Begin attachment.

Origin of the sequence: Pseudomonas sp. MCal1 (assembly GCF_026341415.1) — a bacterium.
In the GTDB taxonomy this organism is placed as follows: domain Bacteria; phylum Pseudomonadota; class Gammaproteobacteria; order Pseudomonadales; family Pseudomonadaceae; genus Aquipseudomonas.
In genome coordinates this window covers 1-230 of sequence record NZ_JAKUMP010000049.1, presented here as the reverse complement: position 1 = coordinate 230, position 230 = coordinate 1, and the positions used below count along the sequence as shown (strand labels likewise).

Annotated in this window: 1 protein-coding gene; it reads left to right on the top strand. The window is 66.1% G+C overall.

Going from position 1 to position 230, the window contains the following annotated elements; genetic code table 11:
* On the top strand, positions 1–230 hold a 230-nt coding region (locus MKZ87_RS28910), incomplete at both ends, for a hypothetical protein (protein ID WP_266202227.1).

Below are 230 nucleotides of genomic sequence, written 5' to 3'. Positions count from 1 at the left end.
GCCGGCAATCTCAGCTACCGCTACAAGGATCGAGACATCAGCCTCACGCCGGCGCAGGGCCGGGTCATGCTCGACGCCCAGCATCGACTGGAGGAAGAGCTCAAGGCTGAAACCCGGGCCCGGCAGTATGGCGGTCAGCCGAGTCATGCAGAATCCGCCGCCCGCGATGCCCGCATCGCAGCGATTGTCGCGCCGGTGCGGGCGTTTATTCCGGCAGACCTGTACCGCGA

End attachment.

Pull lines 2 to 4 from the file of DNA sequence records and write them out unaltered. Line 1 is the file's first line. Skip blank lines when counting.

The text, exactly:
In the GTDB taxonomy this organism is placed as follows: domain Bacteria; phylum Pseudomonadota; class Gammaproteobacteria; order Pseudomonadales; family Pseudomonadaceae; genus Aquipseudomonas.
In genome coordinates this window covers 1-230 of sequence record NZ_JAKUMP010000049.1, presented here as the reverse complement: position 1 = coordinate 230, position 230 = coordinate 1, and the positions used below count along the sequence as shown (strand labels likewise).

Annotated in this window: 1 protein-coding gene; it reads left to right on the top strand. The window is 66.1% G+C overall.